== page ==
Today’s quick tech tip covers one of the basic functions in Microsoft Excel.
Watch the video below or click here.
Here’s how to copy cells in Microsoft Excel, plus one of the advanced copy and paste features available in the application.
Step 1: Select the Cell or Cells You Want to Copy
If you want to select a single cell, you simply need to click on it. If you want to select a range of cells—whether that’s a partial or full column or row, or a wider range—click and hold on one of the cells you want to copy and drag to the other end of the range.
You can also select an entire column or row in one click by placing your cursor outside the grid, on top of the letter or number corresponding to the column or row. Your cursor will change to a rightward or downward arrow. Click to select the entire column or row.
Step 2: Copy
To copy the selected cells, click the “Copy” button in the Clipboard section of the ribbon. In your default view, the Clipboard section is in the upper left. You can also use a keyboard shortcut to copy: press Ctrl + C on a PC or Command + C on a Mac.
Step 3: Select Destination and Paste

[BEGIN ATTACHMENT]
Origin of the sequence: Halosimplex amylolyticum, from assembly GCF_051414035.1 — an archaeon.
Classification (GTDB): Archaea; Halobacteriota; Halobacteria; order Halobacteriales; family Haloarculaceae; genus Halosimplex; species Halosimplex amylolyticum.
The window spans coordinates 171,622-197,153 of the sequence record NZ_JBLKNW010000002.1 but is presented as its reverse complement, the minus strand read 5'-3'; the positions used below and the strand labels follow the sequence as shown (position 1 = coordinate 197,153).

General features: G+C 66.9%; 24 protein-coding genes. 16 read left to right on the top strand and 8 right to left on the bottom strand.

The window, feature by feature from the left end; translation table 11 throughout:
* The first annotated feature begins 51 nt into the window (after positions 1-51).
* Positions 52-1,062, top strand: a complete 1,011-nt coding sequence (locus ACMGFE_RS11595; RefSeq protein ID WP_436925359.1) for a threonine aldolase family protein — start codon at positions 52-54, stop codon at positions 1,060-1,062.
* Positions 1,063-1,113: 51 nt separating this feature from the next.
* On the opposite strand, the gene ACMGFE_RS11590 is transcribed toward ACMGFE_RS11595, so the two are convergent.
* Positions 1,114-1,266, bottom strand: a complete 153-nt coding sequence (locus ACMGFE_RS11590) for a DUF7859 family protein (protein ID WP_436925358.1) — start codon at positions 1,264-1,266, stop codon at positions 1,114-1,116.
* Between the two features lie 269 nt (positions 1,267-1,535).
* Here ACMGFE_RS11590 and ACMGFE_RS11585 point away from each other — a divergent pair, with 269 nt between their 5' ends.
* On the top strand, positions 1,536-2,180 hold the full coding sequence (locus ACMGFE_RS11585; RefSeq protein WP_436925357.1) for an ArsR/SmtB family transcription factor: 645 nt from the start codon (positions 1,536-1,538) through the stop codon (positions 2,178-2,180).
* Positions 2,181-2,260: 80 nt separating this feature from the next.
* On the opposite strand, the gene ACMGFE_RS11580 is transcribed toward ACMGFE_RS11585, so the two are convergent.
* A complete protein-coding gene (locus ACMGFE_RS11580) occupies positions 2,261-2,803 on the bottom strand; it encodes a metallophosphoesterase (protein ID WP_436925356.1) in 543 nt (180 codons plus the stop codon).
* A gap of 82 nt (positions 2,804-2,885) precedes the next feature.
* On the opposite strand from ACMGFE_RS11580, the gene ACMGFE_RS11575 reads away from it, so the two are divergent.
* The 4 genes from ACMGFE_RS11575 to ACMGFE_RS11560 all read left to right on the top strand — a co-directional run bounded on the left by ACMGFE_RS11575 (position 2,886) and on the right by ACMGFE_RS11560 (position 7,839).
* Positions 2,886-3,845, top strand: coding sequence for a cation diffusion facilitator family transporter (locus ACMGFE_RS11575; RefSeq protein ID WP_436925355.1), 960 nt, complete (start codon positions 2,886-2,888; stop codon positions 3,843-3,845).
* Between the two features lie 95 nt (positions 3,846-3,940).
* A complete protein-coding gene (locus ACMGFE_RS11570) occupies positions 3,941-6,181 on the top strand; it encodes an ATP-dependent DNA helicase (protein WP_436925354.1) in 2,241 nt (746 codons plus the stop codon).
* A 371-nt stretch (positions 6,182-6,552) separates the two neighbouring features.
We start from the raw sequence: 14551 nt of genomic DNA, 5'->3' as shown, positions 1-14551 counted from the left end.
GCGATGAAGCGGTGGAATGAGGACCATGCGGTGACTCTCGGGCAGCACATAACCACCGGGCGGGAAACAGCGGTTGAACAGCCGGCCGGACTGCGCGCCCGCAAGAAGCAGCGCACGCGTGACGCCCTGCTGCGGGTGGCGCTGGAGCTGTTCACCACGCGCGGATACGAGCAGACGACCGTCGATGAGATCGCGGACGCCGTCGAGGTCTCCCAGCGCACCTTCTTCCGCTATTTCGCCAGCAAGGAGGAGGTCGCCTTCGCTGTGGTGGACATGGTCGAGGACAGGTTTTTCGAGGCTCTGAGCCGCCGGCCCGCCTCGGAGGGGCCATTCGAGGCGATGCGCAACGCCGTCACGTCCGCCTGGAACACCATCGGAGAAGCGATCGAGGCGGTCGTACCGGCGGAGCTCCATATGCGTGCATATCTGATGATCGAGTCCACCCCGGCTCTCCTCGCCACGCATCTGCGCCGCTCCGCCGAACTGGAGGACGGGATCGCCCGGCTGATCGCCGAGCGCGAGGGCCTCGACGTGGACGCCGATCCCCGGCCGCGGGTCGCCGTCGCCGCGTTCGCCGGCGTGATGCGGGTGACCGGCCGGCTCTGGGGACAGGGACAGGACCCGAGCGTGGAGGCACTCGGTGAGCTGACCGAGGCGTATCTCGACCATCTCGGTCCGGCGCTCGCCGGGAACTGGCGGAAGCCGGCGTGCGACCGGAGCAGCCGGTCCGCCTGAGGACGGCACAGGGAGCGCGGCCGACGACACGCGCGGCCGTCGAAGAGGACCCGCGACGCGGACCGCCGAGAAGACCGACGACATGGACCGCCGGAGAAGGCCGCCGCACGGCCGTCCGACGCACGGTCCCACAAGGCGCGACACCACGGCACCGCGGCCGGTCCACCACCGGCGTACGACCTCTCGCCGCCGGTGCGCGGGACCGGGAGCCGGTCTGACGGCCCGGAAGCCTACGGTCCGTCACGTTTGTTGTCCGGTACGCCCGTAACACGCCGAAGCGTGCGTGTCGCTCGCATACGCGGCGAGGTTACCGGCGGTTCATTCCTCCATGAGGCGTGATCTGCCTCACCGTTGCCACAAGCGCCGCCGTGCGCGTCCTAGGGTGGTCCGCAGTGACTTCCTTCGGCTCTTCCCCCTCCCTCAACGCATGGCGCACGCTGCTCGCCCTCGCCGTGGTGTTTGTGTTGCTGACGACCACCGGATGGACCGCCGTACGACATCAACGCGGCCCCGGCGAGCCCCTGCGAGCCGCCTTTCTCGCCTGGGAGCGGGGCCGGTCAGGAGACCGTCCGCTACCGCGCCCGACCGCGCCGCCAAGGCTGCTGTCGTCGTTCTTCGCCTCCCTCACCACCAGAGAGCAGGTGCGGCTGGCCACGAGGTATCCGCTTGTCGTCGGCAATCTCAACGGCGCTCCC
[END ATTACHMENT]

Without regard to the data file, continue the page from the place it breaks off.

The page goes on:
All that’s left is to click on the cell where you want the copied information to go and paste. If you’ve copied a single cell, simply click on the cell where the copied content needs to go. If you’ve copied a range of cells, you don’t have to select an identical range of cells to paste. Simply select the cell that’s in the upper left corner of your range.
To paste your content, click the “Paste” button in the Clipboard section of the ribbon, or use a keyboard shortcut. This time, the keyboard shortcuts are Ctrl + V (PC) or Command + V (Mac). Your content will appear in the new location, and you’re ready to move on to the next task.
A Few Notes
Now that we’ve covered the basics, here are a few warnings and advanced tips.
If you copy a cell with a formula in it, Excel will automatically copy that formula to the destination. If this isn’t what you want, click the down arrow below the Paste button. Excel gives you a dozen or so special methods of pasting. If all you want is the raw number, no formula attached, then use “Paste Values” instead.
If you copy a range of cells, be aware that pasting that range will overwrite anything in the destination range. Make sure you have enough space there and won’t lose any important data.
Mike Bowe | Published on May 28, 2019